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Reviewlet: An Unfinished Score by Elise Blackwell


An Unfinished Score
by Elise Blackwell
Unbridled Books, April 2010
256 pp

Concert violist Suzanne Sullivan is preparing dinner when she hears on the radio that her long-term lover Alex—a well-known conductor—has perished in a plane crash. Living with her husband (a composer), her best friend Pertra (a concert violinist) and Petra’s deaf daughter Adele, Suzanne is forced to grieve in secret. With one foot in a dysfunctional marriage and one hand in the rearing of a child not her own, she comes to realize that it was during her stolen moments with Alex that she felt most whole. But as the story’s three movements unfold, Suzanne learns that her affair was not as secret as she believed it to be. Enter Olivia, the dead conductor’s widow, who weaves a scheme of revenge and blackmail that Suzanne must compose, arrange, and conduct her way out of.

Elise Blackwell’s novels (Grub, The Unnatural History of Cypress Parish, Hunger) have always asked big questions, such as: how can a person navigate her life and her life’s work when a wedge is driven between them? An Unfinished Score is perhaps Blackwell’s most contemporary novel, as well as her most domestic. The balances of legacy against happiness, of friendship against competition, even of love against marriage, are struck at the household level in this original vision of a 21st century family unit.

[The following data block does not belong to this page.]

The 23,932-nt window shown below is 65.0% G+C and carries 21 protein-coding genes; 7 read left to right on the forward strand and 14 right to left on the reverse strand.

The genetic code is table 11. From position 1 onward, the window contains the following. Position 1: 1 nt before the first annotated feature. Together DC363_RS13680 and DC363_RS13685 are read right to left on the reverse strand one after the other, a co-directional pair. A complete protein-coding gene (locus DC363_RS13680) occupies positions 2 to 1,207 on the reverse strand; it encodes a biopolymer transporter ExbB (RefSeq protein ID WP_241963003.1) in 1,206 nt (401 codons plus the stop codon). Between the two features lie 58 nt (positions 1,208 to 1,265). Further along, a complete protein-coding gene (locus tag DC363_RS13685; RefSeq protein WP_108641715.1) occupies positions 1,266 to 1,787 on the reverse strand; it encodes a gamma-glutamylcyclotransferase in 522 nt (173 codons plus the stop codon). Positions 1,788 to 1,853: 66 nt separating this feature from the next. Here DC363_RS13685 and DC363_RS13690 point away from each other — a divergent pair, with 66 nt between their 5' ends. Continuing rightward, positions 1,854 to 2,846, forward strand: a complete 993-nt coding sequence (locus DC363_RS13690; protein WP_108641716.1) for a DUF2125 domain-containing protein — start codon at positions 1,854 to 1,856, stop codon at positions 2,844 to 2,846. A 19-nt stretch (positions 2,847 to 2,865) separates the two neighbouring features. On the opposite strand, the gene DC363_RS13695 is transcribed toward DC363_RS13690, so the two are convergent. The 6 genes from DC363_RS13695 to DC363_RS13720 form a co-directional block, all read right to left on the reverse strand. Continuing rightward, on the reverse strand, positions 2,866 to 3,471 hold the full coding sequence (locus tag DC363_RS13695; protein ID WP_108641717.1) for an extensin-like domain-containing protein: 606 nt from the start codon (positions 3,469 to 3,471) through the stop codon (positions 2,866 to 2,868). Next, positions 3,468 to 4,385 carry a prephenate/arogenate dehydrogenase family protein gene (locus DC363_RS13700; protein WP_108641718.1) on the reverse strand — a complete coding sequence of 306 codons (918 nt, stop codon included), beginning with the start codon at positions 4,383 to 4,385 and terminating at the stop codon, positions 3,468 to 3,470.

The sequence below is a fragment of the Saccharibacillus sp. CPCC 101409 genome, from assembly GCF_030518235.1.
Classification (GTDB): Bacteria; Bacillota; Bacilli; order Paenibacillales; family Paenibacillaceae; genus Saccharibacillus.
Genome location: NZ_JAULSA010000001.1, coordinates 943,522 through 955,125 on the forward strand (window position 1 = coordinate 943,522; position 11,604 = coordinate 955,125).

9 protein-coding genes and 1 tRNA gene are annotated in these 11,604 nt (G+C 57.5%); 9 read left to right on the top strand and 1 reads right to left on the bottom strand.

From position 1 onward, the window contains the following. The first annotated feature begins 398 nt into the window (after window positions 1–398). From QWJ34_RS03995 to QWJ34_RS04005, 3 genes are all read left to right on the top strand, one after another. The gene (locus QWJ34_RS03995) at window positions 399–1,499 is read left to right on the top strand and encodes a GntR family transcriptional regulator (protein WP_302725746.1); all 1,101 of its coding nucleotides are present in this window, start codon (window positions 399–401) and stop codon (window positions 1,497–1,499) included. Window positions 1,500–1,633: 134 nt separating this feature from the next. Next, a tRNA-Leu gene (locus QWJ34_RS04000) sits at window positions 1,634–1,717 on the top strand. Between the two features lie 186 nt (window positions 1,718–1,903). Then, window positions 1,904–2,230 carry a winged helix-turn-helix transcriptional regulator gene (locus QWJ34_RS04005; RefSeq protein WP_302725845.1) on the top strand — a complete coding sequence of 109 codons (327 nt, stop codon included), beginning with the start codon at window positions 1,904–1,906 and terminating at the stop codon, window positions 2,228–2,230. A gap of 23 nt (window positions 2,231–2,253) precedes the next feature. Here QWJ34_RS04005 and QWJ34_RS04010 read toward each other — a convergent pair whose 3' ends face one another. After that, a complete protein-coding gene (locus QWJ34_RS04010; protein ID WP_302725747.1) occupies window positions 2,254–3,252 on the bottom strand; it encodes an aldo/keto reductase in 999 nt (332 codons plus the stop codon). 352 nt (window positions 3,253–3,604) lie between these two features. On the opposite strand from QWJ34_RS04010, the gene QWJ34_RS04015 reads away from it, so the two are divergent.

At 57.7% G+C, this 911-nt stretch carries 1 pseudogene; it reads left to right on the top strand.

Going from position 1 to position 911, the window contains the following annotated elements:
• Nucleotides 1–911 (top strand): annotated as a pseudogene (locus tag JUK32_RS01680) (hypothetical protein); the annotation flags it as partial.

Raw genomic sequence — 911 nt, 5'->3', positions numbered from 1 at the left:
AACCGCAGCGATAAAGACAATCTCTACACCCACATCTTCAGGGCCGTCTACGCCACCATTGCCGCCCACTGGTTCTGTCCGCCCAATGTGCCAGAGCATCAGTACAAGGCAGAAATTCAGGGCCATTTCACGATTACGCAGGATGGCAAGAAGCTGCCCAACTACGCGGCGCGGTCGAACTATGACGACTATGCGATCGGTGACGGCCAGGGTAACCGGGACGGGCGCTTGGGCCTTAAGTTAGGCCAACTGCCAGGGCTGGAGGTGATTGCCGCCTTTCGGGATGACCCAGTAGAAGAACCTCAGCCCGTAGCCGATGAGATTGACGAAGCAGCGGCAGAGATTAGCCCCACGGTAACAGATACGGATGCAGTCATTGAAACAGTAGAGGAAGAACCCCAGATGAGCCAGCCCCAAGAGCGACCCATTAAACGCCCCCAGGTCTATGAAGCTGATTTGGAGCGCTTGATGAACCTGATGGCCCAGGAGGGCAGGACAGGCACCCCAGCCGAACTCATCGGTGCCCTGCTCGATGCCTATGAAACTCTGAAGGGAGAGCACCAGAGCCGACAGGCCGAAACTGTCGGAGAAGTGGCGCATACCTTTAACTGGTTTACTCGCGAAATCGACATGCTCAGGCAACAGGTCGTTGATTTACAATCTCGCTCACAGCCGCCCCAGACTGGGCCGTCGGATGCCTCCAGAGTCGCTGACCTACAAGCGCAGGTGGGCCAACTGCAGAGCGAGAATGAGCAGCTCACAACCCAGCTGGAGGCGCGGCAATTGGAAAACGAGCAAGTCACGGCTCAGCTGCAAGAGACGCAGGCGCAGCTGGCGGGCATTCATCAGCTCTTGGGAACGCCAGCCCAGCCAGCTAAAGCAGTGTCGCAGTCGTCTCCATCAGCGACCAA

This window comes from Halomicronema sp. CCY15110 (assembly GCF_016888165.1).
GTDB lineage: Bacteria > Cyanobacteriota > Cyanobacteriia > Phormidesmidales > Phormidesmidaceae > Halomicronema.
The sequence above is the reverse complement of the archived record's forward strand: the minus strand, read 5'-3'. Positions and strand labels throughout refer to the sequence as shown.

Classical musicians—at work and at home—are the perfect subject for Blackwell’s prose. That dismissive and unattributed cliché of “dancing about architecture” does not apply here. This novel is not so much about music as about life with music—its purpose, its redemptive power, and its limits. Art, family, and personal well-being all make conflicting claims upon Suzanne’s life—a life that feels tragically incapable of holding all that it longs to contain.

An Unfinished Score is also Blackwell’s most accessible and fast-paced novel thus far. Starting with the plane crash on page one, the surprises and reversals-of-fortune are relentless. The plot, an exploration of talent and relationships, is a page-turner — and taut as an E string.

Give this book to the grandparent who once played piano, or to the dreadlocked nephew who wants to start a band. It will strike a chord with both of them, one that will resonate for time to come.

759109412505_0_albTyler McMahon is author of the novel How the Mistakes Were Made, coming from St. Martin’s Press in 2011. He lives in Honolulu and teaches at Hawaii Pacific University. More info at:

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